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“Robots will never be People and should never have rights” – Really?

December 31, 2009

For many, I know, this is a conundrum. This month the possibility of a future where rights extend beyond humans is in focus again, with Peter Singer’s well argued piece in the Guardian, that if we create machines (robots) that are self-aware, sentient or sapient then we have a moral responsibility to treat them with respect – that this respect should be their right.

Wesley J Smith on First Things refutes Singer’s arguments.

Why, you ask, is this subject posted on this blog? … well, becasue the same arguments used by Smith are regularly trotted out to dismantle any notion that other species might have any measure of rights; that human superiority is sacrosanct.

Smith calls people like me ‘anti-human exceptionalists’ and claims we:

“… always seem to look for ways in which animals, robots–and whatever other category [we] wish to elevate in moral value to human equivalence–mimic distinctly human capacities and activity–proving, if nothing else, that humans are the lodestar for moral worth.”

Not so. Many of us have long-argued for the rights of sentient beings, regardless of their similarity to humans. The global upsurge of environmental awareness has lead to a vocal desire for natural places and some groups of species, such as the primates, whales and dolphins (cetaceans) and elephants (proboscidea), to be protected for their inherent or intrinsic value, regardless of their value (or similarity) to humankind.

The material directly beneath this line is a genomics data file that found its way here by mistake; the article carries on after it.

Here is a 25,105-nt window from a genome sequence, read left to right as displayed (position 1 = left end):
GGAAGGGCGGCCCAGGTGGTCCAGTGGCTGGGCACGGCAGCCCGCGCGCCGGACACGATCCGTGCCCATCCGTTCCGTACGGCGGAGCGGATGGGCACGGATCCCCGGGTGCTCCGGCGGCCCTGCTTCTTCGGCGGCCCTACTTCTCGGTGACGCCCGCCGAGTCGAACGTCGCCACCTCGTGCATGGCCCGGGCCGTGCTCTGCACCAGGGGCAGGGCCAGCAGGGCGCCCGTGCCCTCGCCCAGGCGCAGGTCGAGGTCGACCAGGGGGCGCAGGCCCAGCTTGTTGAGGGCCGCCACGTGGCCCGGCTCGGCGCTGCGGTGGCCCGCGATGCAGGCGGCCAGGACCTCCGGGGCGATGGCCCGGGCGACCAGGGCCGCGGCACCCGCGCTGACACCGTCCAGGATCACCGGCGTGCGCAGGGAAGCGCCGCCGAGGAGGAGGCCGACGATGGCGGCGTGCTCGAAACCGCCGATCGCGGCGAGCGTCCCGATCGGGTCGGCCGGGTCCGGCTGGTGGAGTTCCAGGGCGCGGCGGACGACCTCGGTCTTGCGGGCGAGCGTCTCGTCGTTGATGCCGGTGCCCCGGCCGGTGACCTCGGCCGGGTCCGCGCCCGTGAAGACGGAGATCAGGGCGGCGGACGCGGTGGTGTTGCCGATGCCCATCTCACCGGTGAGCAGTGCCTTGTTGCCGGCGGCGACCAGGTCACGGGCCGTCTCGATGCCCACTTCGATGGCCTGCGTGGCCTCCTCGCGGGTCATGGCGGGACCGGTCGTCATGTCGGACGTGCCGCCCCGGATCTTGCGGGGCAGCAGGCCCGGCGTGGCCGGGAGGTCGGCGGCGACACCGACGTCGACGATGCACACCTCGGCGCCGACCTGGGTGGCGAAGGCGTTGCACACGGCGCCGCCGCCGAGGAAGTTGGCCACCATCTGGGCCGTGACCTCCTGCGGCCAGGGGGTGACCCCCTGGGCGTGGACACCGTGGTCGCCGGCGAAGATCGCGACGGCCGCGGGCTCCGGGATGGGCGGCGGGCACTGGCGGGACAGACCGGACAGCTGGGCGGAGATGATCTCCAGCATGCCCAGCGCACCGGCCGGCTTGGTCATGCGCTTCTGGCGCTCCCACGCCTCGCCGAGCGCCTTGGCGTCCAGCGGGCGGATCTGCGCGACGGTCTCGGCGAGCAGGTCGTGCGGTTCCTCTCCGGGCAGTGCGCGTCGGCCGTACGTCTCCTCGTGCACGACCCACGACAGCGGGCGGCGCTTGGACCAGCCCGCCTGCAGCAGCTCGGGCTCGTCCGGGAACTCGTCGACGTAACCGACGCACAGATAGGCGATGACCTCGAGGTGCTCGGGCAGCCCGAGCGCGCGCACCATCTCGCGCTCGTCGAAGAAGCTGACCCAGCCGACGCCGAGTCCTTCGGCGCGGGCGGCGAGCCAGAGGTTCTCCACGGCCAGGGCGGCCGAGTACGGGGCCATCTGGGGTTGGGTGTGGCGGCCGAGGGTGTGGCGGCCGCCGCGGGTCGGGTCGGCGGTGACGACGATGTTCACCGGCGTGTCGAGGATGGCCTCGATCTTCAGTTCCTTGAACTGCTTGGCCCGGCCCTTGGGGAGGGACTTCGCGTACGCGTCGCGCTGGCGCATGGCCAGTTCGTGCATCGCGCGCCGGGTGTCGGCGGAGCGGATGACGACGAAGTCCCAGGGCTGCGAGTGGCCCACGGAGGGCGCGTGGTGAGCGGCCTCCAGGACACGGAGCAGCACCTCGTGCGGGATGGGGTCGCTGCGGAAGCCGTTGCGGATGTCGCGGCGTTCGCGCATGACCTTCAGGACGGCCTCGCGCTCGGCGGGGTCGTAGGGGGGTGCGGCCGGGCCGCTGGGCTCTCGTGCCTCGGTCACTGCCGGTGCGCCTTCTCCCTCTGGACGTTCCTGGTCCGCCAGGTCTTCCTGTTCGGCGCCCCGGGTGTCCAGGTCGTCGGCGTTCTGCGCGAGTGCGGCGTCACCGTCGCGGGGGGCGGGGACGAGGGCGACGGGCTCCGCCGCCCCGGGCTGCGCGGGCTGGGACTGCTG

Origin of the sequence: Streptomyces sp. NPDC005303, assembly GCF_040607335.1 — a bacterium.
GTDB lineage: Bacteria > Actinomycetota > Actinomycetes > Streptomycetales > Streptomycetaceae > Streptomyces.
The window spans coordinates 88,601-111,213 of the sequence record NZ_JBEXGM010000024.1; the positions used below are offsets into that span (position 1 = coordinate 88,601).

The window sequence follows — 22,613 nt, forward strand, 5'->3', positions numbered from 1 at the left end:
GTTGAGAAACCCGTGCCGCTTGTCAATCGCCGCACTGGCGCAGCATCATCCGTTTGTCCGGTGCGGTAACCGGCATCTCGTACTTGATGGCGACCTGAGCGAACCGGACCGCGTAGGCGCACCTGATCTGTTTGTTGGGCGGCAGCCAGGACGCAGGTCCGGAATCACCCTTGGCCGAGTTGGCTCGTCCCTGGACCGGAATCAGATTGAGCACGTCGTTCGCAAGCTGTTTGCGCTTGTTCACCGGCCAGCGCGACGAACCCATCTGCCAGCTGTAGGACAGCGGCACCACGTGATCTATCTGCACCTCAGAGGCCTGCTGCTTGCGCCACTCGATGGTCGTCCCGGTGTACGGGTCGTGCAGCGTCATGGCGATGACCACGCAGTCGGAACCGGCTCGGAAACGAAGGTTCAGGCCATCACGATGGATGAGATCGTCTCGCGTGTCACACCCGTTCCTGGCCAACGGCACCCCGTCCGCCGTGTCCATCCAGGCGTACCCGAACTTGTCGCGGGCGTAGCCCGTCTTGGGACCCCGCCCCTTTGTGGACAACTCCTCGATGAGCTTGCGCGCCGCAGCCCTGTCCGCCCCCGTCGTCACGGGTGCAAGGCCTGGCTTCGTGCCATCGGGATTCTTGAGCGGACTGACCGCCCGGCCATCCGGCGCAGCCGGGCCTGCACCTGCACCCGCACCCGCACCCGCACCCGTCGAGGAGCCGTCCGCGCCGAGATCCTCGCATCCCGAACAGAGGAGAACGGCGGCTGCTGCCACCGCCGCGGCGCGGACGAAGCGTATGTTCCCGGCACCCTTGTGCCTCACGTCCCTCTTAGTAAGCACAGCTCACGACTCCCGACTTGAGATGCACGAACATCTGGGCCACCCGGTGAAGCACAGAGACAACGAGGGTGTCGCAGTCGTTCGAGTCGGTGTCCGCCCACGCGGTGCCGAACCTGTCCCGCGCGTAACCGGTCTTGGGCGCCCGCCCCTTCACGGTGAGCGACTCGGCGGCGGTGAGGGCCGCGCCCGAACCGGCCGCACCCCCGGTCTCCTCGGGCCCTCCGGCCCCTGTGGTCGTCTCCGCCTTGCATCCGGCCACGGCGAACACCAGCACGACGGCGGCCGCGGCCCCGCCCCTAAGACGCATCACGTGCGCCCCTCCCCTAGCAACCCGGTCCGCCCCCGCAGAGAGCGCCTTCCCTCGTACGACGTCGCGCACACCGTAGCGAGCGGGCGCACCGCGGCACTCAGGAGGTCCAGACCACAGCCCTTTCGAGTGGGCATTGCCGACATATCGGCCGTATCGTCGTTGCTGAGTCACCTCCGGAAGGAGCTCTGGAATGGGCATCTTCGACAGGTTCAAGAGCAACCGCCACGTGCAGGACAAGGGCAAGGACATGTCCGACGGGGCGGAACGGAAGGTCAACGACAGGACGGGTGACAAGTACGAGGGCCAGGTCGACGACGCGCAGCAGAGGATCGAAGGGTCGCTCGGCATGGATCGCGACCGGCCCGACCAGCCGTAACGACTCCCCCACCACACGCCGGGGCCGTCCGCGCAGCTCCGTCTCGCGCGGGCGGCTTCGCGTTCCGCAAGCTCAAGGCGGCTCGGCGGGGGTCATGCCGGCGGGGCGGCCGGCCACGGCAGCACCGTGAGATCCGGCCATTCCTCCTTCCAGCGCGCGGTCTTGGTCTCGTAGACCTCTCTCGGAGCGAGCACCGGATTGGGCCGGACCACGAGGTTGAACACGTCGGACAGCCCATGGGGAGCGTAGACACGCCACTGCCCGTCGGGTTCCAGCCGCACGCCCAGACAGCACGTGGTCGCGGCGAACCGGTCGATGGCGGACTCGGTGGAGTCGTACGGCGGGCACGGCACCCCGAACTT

Perhaps this is simply a natural progression of the expanding circle of human ethics and a response to a sense of kinship with the non-human world that shares our planet. For me it indicates that the time is now to harness this philosophical interest to expand the moral community to include non-human animals. I know that others will disagree.

Meanwhile, despite the human exceptionalists, science has demonstrated that many species of primates, cetacean and proboscidea also have significant cognitive capacity,  slow reproduction and heavy investment in the development of each offspring; these species engage in complex social interactions with each other and with their environment; and there is a tantalizing emergent reality of cultural transmission of knowledge and skills. (I have a long, peer-reviewed list of journal articles that I am happy to share with anyone who is interested!). For instance, elephants have an exceptional ability to integrate information from a wide variety of spatial-temporal and social domains, resulting in remarkable long-term, spatial-temporal and social memory.

Such scientific evidence does not fit comfortably into the sustainability paradigm nor the belief-set of human exceptionalism which only understands ‘nature’ as a resource. However, what is difficult for them to refute is that even without such scientific evidence, these species are already accepted by many sectors of the global community as ‘beyond use’ because of an intangible belief in their inherent value and that ‘using’ them is wrong. In a few cases this belief has already developed into a normative legal right of survival.

It is clear that if we seek a humane human society we must move from concentrating on ‘reducing suffering’ to recognizing that many animals have a consciousness and are entitled to better – that sentient or sapient animals have rights which should be recognized. I see the same line or argument applying to such machines, if we ever create them.

Sentient is sentient.

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